Chemistry of Paint.

The Scientific American 10, 7.3.1868

Hitherto but very little attention has ever been given to the above subject by our leading chemists, but a work has recently appeared, published by the celebrated Dutch chemist, Mulder, in which a vast amount of useful information on this point is imparted, and much of the mystery connected with the chemical action of the different paints is satisfactorily explained. The starting point of his investigations was an inquiry as to the best material to protect iron from rust. The result has been his rejection of all oil paints as unlikely to answer the purpose, and his conclusion that coal tar contains the best materials for a protecting coat. The author very completely investigated the nature of paint, and the chemical changes involved in the drying of oils. As regards linseed oil, we are told that the essential constituent is "linolein," a compound of glycerin and linoleic acid. The latter body the author could not obtain quite pure, but he decades that its formula is HO, C32H27O3. When exposed to air linoleic acid rapidly oxidizes, first to "linoxic acid," a sticky body resembling turpentine. On longer exposure, "linoxyn" is produced. This is a tough leathery substance, sharing, we may say, many of the properties of caoutchouc. It is soluble in the same menstrua, and can be vulcanized like indiarubber. It is manufactured in considerable quantities in this country, and is the binding material used to consolidate emery wheels. It forms also the surface of linoleum cloth. According to Mulder, there are two linoxyns, the white and red; the white modifications become red on exposure to 80° Centigrade, and the red again turns white on exposure to sunlight. The browning of white paint in dark places the author ascribes to the gradual change of white linoxyn into red. Oxidation does not end with the production of linoxyn. It stall proceeds to the complete decay of the material, as is seen in very old paint.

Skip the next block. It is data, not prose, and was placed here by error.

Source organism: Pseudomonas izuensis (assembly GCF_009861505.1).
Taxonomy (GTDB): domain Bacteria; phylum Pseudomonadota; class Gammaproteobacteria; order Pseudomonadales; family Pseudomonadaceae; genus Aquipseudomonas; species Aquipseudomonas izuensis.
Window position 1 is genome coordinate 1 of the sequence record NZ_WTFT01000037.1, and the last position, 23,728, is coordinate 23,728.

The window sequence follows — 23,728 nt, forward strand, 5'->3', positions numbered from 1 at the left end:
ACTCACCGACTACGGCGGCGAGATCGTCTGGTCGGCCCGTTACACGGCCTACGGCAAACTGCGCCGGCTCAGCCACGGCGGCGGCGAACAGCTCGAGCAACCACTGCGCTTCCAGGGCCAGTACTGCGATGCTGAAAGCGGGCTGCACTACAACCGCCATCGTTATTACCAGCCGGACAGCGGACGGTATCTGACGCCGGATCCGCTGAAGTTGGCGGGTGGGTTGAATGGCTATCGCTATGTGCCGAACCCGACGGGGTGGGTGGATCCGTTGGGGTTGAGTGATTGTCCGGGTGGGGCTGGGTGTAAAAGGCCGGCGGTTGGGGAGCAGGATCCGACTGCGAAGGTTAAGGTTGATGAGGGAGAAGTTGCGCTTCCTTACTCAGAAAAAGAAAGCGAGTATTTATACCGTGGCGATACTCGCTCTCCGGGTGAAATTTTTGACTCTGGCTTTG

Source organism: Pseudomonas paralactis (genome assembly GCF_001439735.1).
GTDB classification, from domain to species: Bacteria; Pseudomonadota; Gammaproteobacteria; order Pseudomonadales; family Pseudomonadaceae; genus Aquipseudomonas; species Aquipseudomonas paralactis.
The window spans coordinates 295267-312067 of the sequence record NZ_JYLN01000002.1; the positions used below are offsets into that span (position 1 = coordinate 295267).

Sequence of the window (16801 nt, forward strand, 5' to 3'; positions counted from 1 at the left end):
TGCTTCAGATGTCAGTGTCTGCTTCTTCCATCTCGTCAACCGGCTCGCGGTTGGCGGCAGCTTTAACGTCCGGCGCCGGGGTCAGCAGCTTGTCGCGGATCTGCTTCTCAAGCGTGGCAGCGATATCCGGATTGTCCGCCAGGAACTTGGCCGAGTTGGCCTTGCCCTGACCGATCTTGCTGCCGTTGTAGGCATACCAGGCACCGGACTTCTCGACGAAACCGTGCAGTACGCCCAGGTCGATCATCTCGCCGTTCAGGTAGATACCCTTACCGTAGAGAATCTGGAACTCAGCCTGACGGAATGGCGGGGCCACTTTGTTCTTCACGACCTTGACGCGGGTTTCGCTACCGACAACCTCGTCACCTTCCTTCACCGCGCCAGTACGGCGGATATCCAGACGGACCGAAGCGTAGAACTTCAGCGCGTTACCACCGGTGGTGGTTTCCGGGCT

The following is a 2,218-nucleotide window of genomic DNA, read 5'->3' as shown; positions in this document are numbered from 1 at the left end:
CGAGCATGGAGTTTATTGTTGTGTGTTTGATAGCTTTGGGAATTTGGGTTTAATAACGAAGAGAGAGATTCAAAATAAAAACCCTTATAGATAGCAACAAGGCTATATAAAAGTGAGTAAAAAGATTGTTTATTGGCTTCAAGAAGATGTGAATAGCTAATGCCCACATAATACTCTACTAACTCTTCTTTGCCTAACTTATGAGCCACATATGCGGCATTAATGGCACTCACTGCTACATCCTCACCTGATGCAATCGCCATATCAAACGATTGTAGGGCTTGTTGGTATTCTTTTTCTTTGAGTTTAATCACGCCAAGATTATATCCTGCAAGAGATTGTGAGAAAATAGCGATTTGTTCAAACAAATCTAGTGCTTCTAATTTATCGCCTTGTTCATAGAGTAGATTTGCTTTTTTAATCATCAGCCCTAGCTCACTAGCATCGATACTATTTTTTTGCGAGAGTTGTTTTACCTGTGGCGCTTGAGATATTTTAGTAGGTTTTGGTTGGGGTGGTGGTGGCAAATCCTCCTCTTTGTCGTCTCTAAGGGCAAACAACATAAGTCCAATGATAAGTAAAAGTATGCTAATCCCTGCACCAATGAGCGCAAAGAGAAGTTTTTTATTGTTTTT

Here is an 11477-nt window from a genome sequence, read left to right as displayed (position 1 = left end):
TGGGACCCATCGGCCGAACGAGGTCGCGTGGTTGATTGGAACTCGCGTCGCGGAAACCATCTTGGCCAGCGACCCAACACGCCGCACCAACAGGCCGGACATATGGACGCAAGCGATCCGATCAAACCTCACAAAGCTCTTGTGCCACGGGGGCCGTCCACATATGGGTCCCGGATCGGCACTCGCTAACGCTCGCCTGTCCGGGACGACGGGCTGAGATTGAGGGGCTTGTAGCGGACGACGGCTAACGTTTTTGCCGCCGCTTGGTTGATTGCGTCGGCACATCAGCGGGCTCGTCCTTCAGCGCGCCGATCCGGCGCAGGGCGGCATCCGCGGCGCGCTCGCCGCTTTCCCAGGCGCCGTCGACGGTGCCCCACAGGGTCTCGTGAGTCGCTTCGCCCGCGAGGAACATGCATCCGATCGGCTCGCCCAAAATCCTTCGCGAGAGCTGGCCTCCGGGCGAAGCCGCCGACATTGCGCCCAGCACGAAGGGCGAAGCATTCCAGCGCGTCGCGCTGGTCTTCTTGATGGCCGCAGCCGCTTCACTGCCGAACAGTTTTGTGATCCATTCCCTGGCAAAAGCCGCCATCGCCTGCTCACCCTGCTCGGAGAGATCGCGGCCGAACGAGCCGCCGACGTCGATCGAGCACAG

One useful result of Mulder's labor is a simple process for preparing a good colorless drying oil. For this purpose it is only necessary to boil linseed oil for two hours with three per cent of red lead, filter it, and then expose it to sunlight in large shallow vessels, frequently renewing the air above. Another result is a denial of the existence of albuminous and gummy matter in linseed oil, to which are ascribed the slowness of drying of unboiled oils. For these matters Mulder searched in vain, and at last came to the conclusion that they had no existence. Oxides and acetates of lead, he tells us, act as driers, not by precipitating albuminous matters, but by forming a little linoleate of lead, which rapidly oxidizes and communicates its activity to the oil.

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